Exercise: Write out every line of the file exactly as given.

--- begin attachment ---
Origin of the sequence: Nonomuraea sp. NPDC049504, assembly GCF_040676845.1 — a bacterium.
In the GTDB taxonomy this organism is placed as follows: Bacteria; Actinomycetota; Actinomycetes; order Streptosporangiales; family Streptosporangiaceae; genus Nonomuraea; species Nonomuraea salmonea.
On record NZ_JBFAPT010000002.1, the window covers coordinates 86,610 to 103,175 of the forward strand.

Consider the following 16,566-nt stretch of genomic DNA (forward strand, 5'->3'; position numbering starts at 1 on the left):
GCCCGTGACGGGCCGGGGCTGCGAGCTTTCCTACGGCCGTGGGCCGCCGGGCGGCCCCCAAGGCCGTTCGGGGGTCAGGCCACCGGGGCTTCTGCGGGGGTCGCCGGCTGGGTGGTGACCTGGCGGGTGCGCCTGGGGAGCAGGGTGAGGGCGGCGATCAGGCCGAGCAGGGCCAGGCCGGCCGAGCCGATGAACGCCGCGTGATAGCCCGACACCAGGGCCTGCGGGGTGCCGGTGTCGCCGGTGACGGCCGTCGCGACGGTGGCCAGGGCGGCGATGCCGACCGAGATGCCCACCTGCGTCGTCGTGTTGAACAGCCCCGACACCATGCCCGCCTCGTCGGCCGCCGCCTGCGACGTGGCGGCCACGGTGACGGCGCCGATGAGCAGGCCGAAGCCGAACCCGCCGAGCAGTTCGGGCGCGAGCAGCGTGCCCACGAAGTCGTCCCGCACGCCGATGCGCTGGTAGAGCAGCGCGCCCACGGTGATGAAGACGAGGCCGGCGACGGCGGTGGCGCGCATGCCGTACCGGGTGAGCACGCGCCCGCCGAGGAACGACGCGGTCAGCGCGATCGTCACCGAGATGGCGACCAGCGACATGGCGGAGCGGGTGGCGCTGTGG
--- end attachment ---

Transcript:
Origin of the sequence: Nonomuraea sp. NPDC049504, assembly GCF_040676845.1 — a bacterium.
In the GTDB taxonomy this organism is placed as follows: Bacteria; Actinomycetota; Actinomycetes; order Streptosporangiales; family Streptosporangiaceae; genus Nonomuraea; species Nonomuraea salmonea.
On record NZ_JBFAPT010000002.1, the window covers coordinates 86,610 to 103,175 of the forward strand.

Consider the following 16,566-nt stretch of genomic DNA (forward strand, 5'->3'; position numbering starts at 1 on the left):
GCCCGTGACGGGCCGGGGCTGCGAGCTTTCCTACGGCCGTGGGCCGCCGGGCGGCCCCCAAGGCCGTTCGGGGGTCAGGCCACCGGGGCTTCTGCGGGGGTCGCCGGCTGGGTGGTGACCTGGCGGGTGCGCCTGGGGAGCAGGGTGAGGGCGGCGATCAGGCCGAGCAGGGCCAGGCCGGCCGAGCCGATGAACGCCGCGTGATAGCCCGACACCAGGGCCTGCGGGGTGCCGGTGTCGCCGGTGACGGCCGTCGCGACGGTGGCCAGGGCGGCGATGCCGACCGAGATGCCCACCTGCGTCGTCGTGTTGAACAGCCCCGACACCATGCCCGCCTCGTCGGCCGCCGCCTGCGACGTGGCGGCCACGGTGACGGCGCCGATGAGCAGGCCGAAGCCGAACCCGCCGAGCAGTTCGGGCGCGAGCAGCGTGCCCACGAAGTCGTCCCGCACGCCGATGCGCTGGTAGAGCAGCGCGCCCACGGTGATGAAGACGAGGCCGGCGACGGCGGTGGCGCGCATGCCGTACCGGGTGAGCACGCGCCCGCCGAGGAACGACGCGGTCAGCGCGATCGTCACCGAGATGGCGACCAGCGACATGGCGGAGCGGGTGGCGCTGTGG